Exclude range objects from range

whiteheadw

New Member
Joined
Jul 14, 2010
Messages
8
All,

I have a tough one for you. Does anyone know if there is a way to create a range object that contains a known range, excluding other overlapping range objects.

For example, let's say I have a pivottable called pvTable1 (dim pvTable1, set pvTable1 = ...).

What I would like to do is return pvTable1.Parent.UsedRange while at the same time excluding pvTable1.TableRange1.

Any ideas, as right now it's looking like my alternative will be to design something implementing named ranges instead.

Thanks in advance.
 

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pgc01

MrExcel MVP
Joined
Apr 25, 2006
Messages
19,777
Hi

Try:

Code:
' Range Minus operation
Function RangeMinus(r1 As Range, r2 As Range) As Range
Dim rCell As Range
 
For Each rCell In r1
    If Intersect(rCell, r2) Is Nothing Then
        If RangeMinus Is Nothing Then
            Set RangeMinus = rCell
        Else
            Set RangeMinus = Application.Union(RangeMinus, rCell)
        End If
    End If
Next rCell
End Function
Example of test:

Code:
Sub test()
Dim rMinus As Range
 
Set rMinus = RangeMinus(Range("A1:C6"), Range("C1:D2"))
MsgBox rMinus.Address(0, 0)
End Sub
 

brettdj

Active Member
Joined
Feb 5, 2003
Messages
426
While Union will be fine on smaller ranges, a cell by cell test may start hurting timewise as the scope of the ranges you are working with increases

Cheers

Dave
 

whiteheadw

New Member
Joined
Jul 14, 2010
Messages
8
I'll keep that in mind. One of the ways that I'm thinking of implementing this, however, is as part of a property in a class designed specifically to store, and eventually combine, an array of range objects. This will allow me to create different objects consisting of arrays of ranges (and their unified counterpart), thus allowing me to use the union method in stages. I'm hoping this will help reduce run-time for my larger projects.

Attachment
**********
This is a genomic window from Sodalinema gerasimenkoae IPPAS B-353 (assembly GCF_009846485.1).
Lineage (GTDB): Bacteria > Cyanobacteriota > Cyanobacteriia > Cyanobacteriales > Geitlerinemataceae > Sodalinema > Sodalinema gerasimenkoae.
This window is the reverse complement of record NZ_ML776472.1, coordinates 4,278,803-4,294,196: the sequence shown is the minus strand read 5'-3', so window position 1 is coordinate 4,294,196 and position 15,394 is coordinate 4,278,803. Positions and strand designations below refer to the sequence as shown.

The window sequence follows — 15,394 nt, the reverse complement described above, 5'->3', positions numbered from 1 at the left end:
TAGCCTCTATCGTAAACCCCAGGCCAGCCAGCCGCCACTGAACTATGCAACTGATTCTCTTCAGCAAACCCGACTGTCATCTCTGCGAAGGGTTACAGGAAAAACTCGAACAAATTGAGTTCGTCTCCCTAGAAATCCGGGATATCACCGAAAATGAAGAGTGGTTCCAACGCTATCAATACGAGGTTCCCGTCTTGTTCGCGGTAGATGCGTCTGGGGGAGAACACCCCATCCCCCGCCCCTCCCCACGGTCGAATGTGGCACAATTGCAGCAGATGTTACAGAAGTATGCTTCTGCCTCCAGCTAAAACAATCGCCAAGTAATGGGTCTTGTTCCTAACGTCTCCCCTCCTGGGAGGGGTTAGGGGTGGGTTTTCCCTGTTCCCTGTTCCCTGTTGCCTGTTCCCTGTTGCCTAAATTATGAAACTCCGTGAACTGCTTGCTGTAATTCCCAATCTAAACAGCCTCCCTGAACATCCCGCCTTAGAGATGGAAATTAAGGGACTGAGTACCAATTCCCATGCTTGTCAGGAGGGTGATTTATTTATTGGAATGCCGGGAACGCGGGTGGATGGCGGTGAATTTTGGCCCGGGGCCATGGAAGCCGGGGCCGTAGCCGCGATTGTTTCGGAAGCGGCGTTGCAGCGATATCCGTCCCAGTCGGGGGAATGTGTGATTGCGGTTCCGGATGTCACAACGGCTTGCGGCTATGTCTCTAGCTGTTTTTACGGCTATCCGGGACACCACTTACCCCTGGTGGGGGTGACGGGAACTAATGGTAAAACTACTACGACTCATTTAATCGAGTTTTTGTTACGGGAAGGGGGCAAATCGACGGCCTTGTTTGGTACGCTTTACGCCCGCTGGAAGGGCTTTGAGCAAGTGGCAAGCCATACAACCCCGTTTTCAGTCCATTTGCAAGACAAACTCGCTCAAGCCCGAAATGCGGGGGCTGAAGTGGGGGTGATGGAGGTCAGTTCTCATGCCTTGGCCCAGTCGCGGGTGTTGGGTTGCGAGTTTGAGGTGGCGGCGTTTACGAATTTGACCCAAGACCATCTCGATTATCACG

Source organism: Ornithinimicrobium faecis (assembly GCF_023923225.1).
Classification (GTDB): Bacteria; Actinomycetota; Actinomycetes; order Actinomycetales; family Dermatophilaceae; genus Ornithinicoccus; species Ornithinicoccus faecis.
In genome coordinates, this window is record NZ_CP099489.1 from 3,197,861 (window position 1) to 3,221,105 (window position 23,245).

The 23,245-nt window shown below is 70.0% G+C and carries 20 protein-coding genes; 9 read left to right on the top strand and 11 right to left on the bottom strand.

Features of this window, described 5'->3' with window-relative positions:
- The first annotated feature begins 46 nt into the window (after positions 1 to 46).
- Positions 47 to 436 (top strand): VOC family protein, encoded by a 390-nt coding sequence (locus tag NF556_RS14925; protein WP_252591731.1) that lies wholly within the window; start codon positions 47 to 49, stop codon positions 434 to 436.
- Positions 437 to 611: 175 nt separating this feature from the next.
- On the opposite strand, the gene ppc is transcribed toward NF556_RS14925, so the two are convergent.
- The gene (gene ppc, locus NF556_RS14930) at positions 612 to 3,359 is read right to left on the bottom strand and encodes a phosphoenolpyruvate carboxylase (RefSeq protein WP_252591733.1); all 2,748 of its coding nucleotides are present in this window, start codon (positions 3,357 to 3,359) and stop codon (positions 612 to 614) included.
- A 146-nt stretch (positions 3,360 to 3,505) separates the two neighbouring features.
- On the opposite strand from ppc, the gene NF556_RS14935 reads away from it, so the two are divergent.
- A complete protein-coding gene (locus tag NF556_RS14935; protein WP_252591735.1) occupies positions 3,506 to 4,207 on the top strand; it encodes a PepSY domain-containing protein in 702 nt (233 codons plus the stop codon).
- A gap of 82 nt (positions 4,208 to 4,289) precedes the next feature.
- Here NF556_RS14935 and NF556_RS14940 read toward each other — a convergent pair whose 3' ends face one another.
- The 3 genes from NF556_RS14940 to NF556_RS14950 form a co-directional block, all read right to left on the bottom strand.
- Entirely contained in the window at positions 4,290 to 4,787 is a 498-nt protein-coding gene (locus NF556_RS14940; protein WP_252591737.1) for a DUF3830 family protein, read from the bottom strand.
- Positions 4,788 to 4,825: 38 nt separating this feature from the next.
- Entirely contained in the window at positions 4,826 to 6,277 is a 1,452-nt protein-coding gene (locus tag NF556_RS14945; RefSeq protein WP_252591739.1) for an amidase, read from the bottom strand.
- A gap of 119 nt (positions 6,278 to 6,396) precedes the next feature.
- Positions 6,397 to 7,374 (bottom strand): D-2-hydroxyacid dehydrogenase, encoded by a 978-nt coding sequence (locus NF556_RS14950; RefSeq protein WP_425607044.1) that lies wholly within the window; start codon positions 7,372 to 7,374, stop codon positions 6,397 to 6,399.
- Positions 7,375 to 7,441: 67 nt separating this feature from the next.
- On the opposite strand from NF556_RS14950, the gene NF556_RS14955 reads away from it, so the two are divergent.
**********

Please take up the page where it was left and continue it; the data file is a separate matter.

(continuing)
pgc01

MrExcel MVP
Joined
Apr 25, 2006
Messages
19,777
While Union will be fine on smaller ranges, a cell by cell test may start hurting timewise as the scope of the ranges you are working with increases
I agree.


I think, however, that for hundreds or some thousands of cells the Union way is faster, due to the overhead of creating a workbook. This means that for many cases (most cases?) the Union way is perfectly adequate.


For many thousands of cells I also think that the auxilliary workbook (or auxilliary worksheet) is the way to go.


There's also a third method that I've used, similar to the one in your link but done in place, using arrays instead of the auxilliary workbook, but I'd have to know the data. It would be simpler with contiguous ranges.
 

whiteheadw

New Member
Joined
Jul 14, 2010
Messages
8
I agree.

There's also a third method that I've used, similar to the one in your link but done in place, using arrays instead of the auxilliary workbook, but I'd have to know the data. It would be simpler with contiguous ranges.
I think your third method is more in line with what I was talking about. Basically, I'm moving the arrays of ranges into a class, and will just be managing different objects of that class. Keeps the code more organized and easier to maintain.
 

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